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 Anti-Fraud: EC and Online Game

The Anti-Fraud Bill introduces comprehensive compliance obligations for digital economy sectors, specifically targeting "e-commerce operators" and "online gaming operators," alongside online advertising platforms and third-party payment providers. Focusing on preventive measures and data retention, the bill aims to safeguard these industries from being exploited for fraudulent activities.


 Scope of "E-commerce" and "Online Gaming"

Under the Anti-Fraud Bill, e-commerce operators include not only those engaged in direct online retail but also those managing platforms that facilitate retail for others. Online gaming operators encompass both those running online games and issuers of online gaming points.


 Compliance Requirements for E-commerce and Online Gaming Operators

- Duty of Care:

  To prevent the misuse of e-commerce and online gaming services as tools for fraud, operators must implement appropriate measures to ensure their services are not exploited. They should also educate users on fraud prevention. Additionally, operators can leverage joint defense systems to notify other industry players to take corresponding measures, thereby protecting users from encountering fraudulent information.


- Suspension of Services:

  Upon notification by government agencies that their services are implicated in fraudulent activities, e-commerce and online gaming operators must comply with the agencies' procedures and suspend services to the accounts involved in fraud.


- Data Retention Obligations:

  Online advertising platform operators must, within the scope of technical feasibility, retain electronic records, user identities, connection records, transaction records, and other relevant data for a specified period. If a relevant authority requests this data for fraud investigation purposes, the operators must provide it within three days and retain the data for several months or even years.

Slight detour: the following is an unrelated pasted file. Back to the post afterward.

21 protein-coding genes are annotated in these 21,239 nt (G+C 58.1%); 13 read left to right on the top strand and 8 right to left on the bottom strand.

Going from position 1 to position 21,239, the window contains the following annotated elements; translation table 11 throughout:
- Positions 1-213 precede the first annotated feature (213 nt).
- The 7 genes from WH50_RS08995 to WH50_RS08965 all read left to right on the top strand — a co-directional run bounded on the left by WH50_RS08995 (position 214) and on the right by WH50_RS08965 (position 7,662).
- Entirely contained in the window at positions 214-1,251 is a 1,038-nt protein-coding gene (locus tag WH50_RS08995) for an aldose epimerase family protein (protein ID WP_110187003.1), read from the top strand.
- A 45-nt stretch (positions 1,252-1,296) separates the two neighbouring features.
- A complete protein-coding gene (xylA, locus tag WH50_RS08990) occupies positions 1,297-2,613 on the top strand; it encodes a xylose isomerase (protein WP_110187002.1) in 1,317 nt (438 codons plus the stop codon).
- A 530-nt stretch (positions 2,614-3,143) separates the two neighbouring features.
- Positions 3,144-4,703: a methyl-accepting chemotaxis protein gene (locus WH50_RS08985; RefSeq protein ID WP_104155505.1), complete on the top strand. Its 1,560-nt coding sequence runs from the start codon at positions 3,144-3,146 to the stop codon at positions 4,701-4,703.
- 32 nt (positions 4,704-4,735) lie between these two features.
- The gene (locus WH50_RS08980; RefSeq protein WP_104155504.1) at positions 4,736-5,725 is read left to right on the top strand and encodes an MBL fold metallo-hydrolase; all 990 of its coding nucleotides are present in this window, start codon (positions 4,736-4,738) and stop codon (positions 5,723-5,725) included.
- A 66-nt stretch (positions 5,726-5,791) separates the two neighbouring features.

- Good Samaritan Clause:

  When implementing anti-fraud measures as stipulated in the Anti-Fraud Bill, online advertising platform operators are no longer bound by confidentiality obligations. They are also not liable for damages caused to users or third parties when cooperating with relevant authorities in law enforcement.



If e-commerce and online gaming operators fail to suspend services for accounts suspected of fraud or do not cooperate with relevant authorities in providing requested data, they will face corresponding penalties, with fines ranging from NT$100,000 to NT$5,000,000. Moreover, even if operators are not in violation, supervisory or judicial police authorities can, when necessary to prevent the public from accessing fraudulent websites, independently stop the resolution or restrict access to websites of online advertising platform operators without requiring court permission.




Editor: Doris Lin, Harvey Huang

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